Marketing Question of the Day 3-3-07

Discussion in 'General Shop Talk' started by Jim Gratiot, Mar 3, 2007.

  1. Jim Gratiot

    Jim Gratiot TPF Noob!

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    How many of you use formal contracts when somebody hires you... or do you mainly make deals with the proverbial wink and a handshake?

    Any horror stories about situations when you wished that you'd used a contract?
     
  2. AprilRamone

    AprilRamone TPF Noob!

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    Well, I have two very different pricing structures. One is for weddings and other event photography, and I always make sure to have a contract written up for this sort of photography just because there is a lot more money involved.
    But, for my standard newborn/family/children/senior photo shoots, I don't worry about a contract. I know there are people out there who would probably advise you to do it in all cases, and they are probably right, but a lot of times I don't meet my client until the day of a session and I'm not going to fiddle around with a contract or other form when we could be shooting.
     
  3. dewey

    dewey TPF Noob!

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    I won't take any money without a signed contract. I won't show up without being paid first. ;)

    It's the only way to go... it protects both parties. :thumbup:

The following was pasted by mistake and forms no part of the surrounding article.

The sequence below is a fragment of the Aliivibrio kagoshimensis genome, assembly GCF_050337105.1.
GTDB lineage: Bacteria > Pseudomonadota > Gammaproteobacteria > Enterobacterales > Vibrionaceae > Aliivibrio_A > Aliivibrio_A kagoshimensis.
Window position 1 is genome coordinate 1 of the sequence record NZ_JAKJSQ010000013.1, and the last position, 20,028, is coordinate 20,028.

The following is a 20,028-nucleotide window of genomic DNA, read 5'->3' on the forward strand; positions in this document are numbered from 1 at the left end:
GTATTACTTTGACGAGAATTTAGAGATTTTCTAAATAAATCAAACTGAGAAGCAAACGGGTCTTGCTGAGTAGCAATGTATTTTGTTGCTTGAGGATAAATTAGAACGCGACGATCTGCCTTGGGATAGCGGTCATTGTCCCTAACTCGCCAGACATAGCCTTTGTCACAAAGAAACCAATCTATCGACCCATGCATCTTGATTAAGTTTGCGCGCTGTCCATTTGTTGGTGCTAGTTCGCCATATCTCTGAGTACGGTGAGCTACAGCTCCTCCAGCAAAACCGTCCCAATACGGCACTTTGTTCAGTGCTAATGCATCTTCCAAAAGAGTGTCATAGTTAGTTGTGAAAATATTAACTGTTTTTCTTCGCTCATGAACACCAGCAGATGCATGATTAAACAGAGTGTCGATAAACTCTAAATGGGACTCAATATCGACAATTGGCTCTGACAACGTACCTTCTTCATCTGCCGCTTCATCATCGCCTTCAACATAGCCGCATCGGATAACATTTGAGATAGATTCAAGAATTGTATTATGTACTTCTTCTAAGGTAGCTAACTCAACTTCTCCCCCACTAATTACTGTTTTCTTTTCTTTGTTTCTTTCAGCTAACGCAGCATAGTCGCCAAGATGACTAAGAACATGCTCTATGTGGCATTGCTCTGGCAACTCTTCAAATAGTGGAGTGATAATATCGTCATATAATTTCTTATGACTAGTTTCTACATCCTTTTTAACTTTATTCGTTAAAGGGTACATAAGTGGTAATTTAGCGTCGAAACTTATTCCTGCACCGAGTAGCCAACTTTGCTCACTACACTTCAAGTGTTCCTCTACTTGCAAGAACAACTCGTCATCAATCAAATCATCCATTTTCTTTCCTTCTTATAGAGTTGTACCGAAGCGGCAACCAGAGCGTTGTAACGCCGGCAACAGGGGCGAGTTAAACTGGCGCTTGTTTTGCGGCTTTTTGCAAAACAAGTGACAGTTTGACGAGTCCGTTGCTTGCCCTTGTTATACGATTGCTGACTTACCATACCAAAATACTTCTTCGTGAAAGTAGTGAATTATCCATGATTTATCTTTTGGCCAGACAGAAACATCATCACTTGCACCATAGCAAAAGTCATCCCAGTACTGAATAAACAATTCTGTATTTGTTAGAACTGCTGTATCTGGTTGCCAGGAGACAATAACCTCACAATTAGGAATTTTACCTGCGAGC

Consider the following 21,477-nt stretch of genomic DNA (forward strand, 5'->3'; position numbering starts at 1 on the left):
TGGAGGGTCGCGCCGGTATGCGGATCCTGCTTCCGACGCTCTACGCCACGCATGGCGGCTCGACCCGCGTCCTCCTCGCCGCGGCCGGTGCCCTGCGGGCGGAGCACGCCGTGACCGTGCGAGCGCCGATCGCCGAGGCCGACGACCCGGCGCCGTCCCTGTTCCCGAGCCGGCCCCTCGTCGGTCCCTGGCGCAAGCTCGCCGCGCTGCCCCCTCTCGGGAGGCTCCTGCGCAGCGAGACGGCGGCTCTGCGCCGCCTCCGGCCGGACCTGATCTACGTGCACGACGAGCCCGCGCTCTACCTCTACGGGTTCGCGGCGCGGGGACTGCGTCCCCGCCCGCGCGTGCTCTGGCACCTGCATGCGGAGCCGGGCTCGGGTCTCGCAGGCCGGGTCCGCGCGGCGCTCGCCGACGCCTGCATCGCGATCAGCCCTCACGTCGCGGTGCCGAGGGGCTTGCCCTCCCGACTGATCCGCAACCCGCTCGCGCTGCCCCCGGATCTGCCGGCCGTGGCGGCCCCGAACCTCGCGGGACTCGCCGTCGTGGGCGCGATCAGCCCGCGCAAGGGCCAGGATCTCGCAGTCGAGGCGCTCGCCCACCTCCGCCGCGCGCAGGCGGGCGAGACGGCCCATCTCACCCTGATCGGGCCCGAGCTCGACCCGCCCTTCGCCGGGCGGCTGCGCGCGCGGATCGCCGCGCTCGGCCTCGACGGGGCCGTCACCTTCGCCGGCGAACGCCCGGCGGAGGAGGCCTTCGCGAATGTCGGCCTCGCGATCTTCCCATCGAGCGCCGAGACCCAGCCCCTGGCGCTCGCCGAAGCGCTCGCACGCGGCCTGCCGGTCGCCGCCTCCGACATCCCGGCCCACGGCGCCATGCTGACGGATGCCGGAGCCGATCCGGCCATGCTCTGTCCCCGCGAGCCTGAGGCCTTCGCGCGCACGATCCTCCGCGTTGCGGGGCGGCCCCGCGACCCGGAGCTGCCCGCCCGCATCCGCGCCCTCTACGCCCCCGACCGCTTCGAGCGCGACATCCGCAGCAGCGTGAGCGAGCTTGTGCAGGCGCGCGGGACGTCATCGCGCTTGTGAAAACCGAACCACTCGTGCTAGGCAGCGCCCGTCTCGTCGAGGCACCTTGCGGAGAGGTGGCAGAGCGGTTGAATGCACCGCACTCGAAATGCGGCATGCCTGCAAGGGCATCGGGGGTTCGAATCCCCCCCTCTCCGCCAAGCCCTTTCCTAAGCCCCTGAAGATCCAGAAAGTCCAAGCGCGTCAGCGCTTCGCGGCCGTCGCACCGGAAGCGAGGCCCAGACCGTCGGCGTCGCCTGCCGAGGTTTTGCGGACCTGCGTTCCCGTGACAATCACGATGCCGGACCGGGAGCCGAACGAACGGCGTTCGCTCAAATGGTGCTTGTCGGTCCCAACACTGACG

4. KaraM

    KaraM TPF Noob!

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    I'm not in business yet, but I don't think I could take an assignment without a contract to protect myself (and the client).
     
  5. jemmy

    jemmy TPF Noob!

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    Like April, for weddings I have a contract that must be signed before the date and a retainer paid. For portrait shoots, I have a 'model release' agreement form which I post to them along with the 'booking confirmation' form. They simply bring the signed release form back on the day of the session. It is much shorter in length than my wedding contract! x
     
  6. AprilRamone

    AprilRamone TPF Noob!

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    I have a model release as well but I normally send it out with the proofs for them to return along with any reprint order in a SASE that I have enclosed. However, I like the idea of making them fill it out and return it to me the day of the shoot.
     
  7. MikeR

    MikeR TPF Noob!

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    Without a Contract and Release, you risk everything. With them you remove all doubt and will not get into arguments over what they thought you said or meant.
     
  8. craig

    craig TPF Noob!

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    No formal contract on this end. Not a bad idea, but definitely at the bottom of the list. I have been burned. The jobs could have been saved by a contract. Experience has taught me to explain the work involved and mention that if more time is needed you still have to pay in full. I am still not comfortable telling them to pay in 30 days. Most my clients are businesses like art galleries and design firms. Rights and pricing are clearly understood before the work begins. Generally I have worked with the client for years. Most know the routine. On larger projects there is usually a lot of emailing going on so there is a "paper trail" if the work goes south.
     

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